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Rattlestick Playwrights Theater

Each season, Rattlestick’s core programming is comprised of at least four Mainstage Off-Broadway productions. In addition to our Mainstage season, our Emerging Playwrights Program & Reading Series organizes 40-50 staged readings followed by talkback sessions for the playwright with our artistic director and literary managers.  http://www.rattlestick.org/

Seven Spots on the Sun

May 14, 2017

Director Weyni Mengesha’s physical staging is proficient since for 80 minutes the actors are competently placed throughout for a fluid presentation. Unfortunately, Ms. Mengesha has the sound at full blast and that’s distracting. Just as egregiously, Mengesha has the talented cast performing at full throttle, resulting in overwrought and collectively overall ineffective characterizations. [more]

Nibbler

March 6, 2017

Urban may have an admirable mission, in attempting to document the customary passage from youth to adulthood--or high-school to college, to be more precise--as he focuses on five graduating seniors in a middle-class suburb, in 1992, when one of them, Adam, remains behind, without any prospects for a glorious future. But the otherwise realistic play that unfolds quickly veers into surreal territory, as an alien from another planet enters their midst, and the eponymous “Nibbler” becomes ever more real a presence on stage, via a puppet, manipulated by several of the quite visible cast-members. [more]

Orange Julius

January 23, 2017

On the one hand, it is a punch in the gut dramatizing the cold hard facts of disintegrating with this disease; on the other, the non-linear time scheme is difficult to follow, offering more questions than it answers. What "Orange Julius" really is could be described more accurately as a screenplay or a teleplay with cuts and fades. There is a powerful work hiding in this material but it still remains unshaped. Under Dustin Wills’ fast-paced direction, Jess Barbagallo, Ruy Iskandar, Irene Sofia Lucio, Stephen Payne and Mary Testa give fine performances despite the fact that the play seems to wander around trying to find its center. [more]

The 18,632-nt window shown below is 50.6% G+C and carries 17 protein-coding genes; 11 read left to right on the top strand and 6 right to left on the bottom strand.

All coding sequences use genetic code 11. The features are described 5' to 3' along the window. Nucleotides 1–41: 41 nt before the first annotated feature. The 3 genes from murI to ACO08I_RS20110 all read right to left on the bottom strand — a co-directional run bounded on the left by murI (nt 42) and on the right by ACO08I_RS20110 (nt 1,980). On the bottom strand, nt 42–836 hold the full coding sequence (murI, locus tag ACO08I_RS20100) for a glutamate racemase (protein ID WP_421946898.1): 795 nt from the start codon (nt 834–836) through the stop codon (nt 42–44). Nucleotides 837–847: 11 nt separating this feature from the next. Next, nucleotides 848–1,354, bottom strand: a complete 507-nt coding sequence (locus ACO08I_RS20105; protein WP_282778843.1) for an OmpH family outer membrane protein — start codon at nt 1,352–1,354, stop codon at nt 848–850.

My Name Is Gideon: I’m Probably Going to Die, Eventually

November 22, 2016

Mr. Irving has an amazing singing voice that soars from octave to octave. His witty songs include a funny one about texting. He tells an epic story about his parents meeting. His musicianship is tremendous as he plays banjo, bouzouki, shruti box, mbira, jew's harps, whirly tube, scacciapensieri, and the ocean harp during the show. He does a wild dance to America’s “A Horse With No Name.” [more]

Cal in Camo

May 25, 2016

Playwright William Francis Hoffman offers a quirky, weirdly compelling if not totally satisfying take on contemporary American life. Mr. Hoffman’s dialogue is richly expressive bordering on poetic and enhances his true to life melancholic characters. The plot is slender and problematic. It has the sense of a symbolism-laden short story adapted for the stage rather then a developed play. [more]

Ironbound

March 22, 2016

Darja, the grounding force of the entire production, is played with rawness and vigor by Marin Ireland. Ms. Ireland—no stranger to the New York stage as of late—delivers an unnerving performance as a woman who has had no run of good luck in her time in America. Jumping in time between the early 1990’s, the year 2014, and stopping in the middle (2006) along the way, Ireland’s performance is riveting and heartfelt from beginning to end—no matter the decade. [more]

Hamlet in Bed

September 22, 2015

The play is told mainly in monologues by both actors on microphones, alternating with rehearsal scenes from the Gertrude/Hamlet confrontation. This makes the evening more of a performance piece than a stage play. Once we are given the facts, the ending becomes very predictable though the actors are very intense throughout the play’s 90 minutes. Except for the battered white mattress, Rachel Hauck’s set is entirely black, as are most of the costumes by Jessica Pabst. Sometimes due to Scott Zielinski’s lighting, the actors fade into the dark walls of the set. [more]